The nervous system arrives

Back from Thanksgiving with family at Bear Ass Cove on Newfound Lake, New Hampshire and guess what UPS delivered? That’s right – the avionics harness!

Unboxing the avionics harness

I’m almost ready to install the harness – just a couple of empennage things left to finish – but I couldn’t resist stretching it out. This is, essentially, the Mighty RV’s nervous system and having it fabricated by the neurosurgeons at Approach Fast Stack is saving me a *ton* of build time. Cool!

The whole nervous system

Random tasks…

Finally getting a lot of little cleanup tasks done while the avionics harness is percolating at Approach FastStack.

First, I installed this…

Mystery device

First person to guess what it is gets a ThermosWorks sticker or a free beer at Oshkosh 2019.

Second, I dug out the cockpit lights from Oplite and fabricated a small bracket to mount them on the roll bar support.

Oplite 6sOplite wires

These lights are extremely well-made by my friend and fellow RV builder Rich Mileika. In addition to Oplite, Rich owns and operates Machine, Inc, a precision machining company in the greater Boston area. If you need quality cockpit lighting, try Oplite…you’ll like ’em.

And lastly, I replaced the stock Van’s flap motor with an upgraded version made by Pat Hatch at PH Aviation Services.

This motor has several advantages over the stock unit. The motor and jackscrew are separate so grease can’t migrate into the motor windings, a common problem with the Vans motor. It also has limit switches to stop the motor at full extension on either end, and also has a position sensor to report flap position to whatever device needs it.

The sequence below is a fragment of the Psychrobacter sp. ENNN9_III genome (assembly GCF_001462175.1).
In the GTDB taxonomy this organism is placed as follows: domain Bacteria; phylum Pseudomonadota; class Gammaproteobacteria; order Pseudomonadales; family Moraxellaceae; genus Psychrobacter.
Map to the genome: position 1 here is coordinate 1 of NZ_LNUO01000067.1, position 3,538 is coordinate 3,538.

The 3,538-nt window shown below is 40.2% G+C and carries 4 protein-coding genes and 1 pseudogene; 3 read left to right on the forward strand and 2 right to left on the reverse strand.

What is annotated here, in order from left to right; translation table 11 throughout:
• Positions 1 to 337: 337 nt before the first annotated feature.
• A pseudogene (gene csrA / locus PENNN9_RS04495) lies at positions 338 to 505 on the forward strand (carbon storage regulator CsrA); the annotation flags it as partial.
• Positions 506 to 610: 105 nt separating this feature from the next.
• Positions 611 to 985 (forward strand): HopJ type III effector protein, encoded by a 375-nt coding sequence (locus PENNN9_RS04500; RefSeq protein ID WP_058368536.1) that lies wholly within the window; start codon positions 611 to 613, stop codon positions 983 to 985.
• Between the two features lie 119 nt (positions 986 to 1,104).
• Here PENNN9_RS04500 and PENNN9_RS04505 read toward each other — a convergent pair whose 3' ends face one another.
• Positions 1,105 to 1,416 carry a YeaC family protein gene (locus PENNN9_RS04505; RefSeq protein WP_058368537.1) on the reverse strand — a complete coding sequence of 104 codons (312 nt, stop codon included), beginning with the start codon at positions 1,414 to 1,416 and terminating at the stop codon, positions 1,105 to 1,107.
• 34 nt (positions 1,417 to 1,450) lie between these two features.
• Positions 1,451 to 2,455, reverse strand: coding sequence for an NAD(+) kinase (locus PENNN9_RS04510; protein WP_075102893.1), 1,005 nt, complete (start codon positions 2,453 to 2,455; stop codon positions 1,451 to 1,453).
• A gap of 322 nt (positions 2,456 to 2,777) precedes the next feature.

The only downside is that the flap support bracket must be modified to accommodate the new motor. Rather than trying to rework the existing bracket, I bought new parts from Vans and started from scratch…only took a couple of hours, and Pat’s motor will save some wiring work later on.

Panel population progress

I think it’s time to start mounting stuff in the panel. Being an electronics/avionics geek, I’ve waited for this for a long, long time.

Panel population progressThe white labels are mockups of the panel labels I’m having engraved by Aircraft Engravers in Granby, CT.

The G3x GSU 25 ADAHRS is mounted on the subpanel behind the PFD/MFD – makes plumbing the pitot-static lines to the GSU and G5 a little easier. It was hard to get in there with a ruler to lay out hole positions so I made a drill template out of thin Al.

One minor hiccup…the ignition switch locking tab isn’t clocked correctly, causing interference between the switch body and panel support rib. I’ll probably have to grind off the tab and rivet on a new one at the right orientation. The switch label will cover the rivets nicely.

Switch interference

The light at the end of the tunnel…

…is getting brighter – it’s time to start installing and wiring avionics. I’ve been plotting and planning how to mount the Garmin G3x Touch system, radios and transponders and I’ve settled on building a tray which will hold all the remote-mounted LRUs, Comm 2 and transponder.